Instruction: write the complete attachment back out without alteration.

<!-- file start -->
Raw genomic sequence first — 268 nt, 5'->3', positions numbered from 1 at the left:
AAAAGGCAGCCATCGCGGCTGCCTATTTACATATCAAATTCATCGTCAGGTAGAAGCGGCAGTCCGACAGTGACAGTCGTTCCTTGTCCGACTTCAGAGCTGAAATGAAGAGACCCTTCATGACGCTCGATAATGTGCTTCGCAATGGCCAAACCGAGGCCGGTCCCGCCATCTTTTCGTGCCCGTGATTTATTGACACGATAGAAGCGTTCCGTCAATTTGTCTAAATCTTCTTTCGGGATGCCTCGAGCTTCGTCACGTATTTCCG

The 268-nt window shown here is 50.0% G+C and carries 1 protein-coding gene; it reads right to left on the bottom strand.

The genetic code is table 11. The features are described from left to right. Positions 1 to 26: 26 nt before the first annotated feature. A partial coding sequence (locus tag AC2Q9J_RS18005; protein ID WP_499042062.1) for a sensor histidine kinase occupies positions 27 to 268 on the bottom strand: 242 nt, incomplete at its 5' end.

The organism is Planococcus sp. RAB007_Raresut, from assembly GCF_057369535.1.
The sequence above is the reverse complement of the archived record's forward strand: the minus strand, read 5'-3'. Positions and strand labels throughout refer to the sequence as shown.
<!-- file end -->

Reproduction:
Raw genomic sequence first — 268 nt, 5'->3', positions numbered from 1 at the left:
AAAAGGCAGCCATCGCGGCTGCCTATTTACATATCAAATTCATCGTCAGGTAGAAGCGGCAGTCCGACAGTGACAGTCGTTCCTTGTCCGACTTCAGAGCTGAAATGAAGAGACCCTTCATGACGCTCGATAATGTGCTTCGCAATGGCCAAACCGAGGCCGGTCCCGCCATCTTTTCGTGCCCGTGATTTATTGACACGATAGAAGCGTTCCGTCAATTTGTCTAAATCTTCTTTCGGGATGCCTCGAGCTTCGTCACGTATTTCCG

The 268-nt window shown here is 50.0% G+C and carries 1 protein-coding gene; it reads right to left on the bottom strand.

The genetic code is table 11. The features are described from left to right. Positions 1 to 26: 26 nt before the first annotated feature. A partial coding sequence (locus tag AC2Q9J_RS18005; protein ID WP_499042062.1) for a sensor histidine kinase occupies positions 27 to 268 on the bottom strand: 242 nt, incomplete at its 5' end.

The organism is Planococcus sp. RAB007_Raresut, from assembly GCF_057369535.1.
The sequence above is the reverse complement of the archived record's forward strand: the minus strand, read 5'-3'. Positions and strand labels throughout refer to the sequence as shown.